It is typically called "lens compression," where things farther away appear nearer to the subject/closer together. And the opposite of this is typically called "lens distortion," where something closer to the camera appears larger than it should... like someone's nose in a portrait.
Neither effect actually has anything to do with the lens, and it is not compression nor distortion; it is simply perspective. And it is caused by differences in relative distances.
For example; start with a 50mm lens, a subject at 10ft, and the background at 40ft (30ft behind the subject). And then you switch to a 200mm lens. To keep the subject the same size in the frame w/ the 200mm lens you have to move back 4x the distance to 40ft (+30ft); which negates the increased magnification at the subject distance.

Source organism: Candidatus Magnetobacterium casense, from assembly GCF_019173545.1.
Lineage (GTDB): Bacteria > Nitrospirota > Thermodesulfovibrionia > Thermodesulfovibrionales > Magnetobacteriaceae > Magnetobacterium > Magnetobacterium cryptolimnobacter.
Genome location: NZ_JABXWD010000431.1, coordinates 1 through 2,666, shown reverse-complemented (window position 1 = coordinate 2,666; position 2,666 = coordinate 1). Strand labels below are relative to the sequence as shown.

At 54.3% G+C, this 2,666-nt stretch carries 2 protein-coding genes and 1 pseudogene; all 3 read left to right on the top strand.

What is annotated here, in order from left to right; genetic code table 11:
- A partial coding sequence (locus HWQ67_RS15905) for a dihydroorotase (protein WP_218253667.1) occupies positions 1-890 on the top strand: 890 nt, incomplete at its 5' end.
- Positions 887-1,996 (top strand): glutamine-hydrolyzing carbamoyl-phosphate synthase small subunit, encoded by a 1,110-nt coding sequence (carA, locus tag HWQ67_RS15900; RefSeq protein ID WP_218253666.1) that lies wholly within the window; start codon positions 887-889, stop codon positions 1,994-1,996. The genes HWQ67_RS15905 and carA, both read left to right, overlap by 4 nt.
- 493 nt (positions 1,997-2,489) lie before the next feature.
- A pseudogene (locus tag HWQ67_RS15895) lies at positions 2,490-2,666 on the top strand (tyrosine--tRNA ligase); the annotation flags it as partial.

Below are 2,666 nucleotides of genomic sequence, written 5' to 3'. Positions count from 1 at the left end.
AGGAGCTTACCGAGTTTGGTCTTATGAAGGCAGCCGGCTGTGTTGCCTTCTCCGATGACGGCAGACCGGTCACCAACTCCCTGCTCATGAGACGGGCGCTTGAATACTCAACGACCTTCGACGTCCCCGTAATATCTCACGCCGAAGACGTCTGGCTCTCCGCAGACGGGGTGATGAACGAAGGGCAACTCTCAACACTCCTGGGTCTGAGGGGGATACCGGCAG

But you did not move back 4x the distance to the background; you are only 70ft from it, when 160ft (4x40) is required to negate the increased magnification of the 200mm lens at the background distance... more than 50% of the increased magnification remains, so the background details appear larger and closer to the subject.
At any given distance/camera position you can change the lens/magnification and the perspective will not change; because the relative distances do not change... the change in magnification affects foreground/subject/background equally.
Neither effect actually has anything to do with taking a picture... it is the difference between trying to judge the space between two parked cars a block away, as compared to judging the space between the cars when you are much closer to them.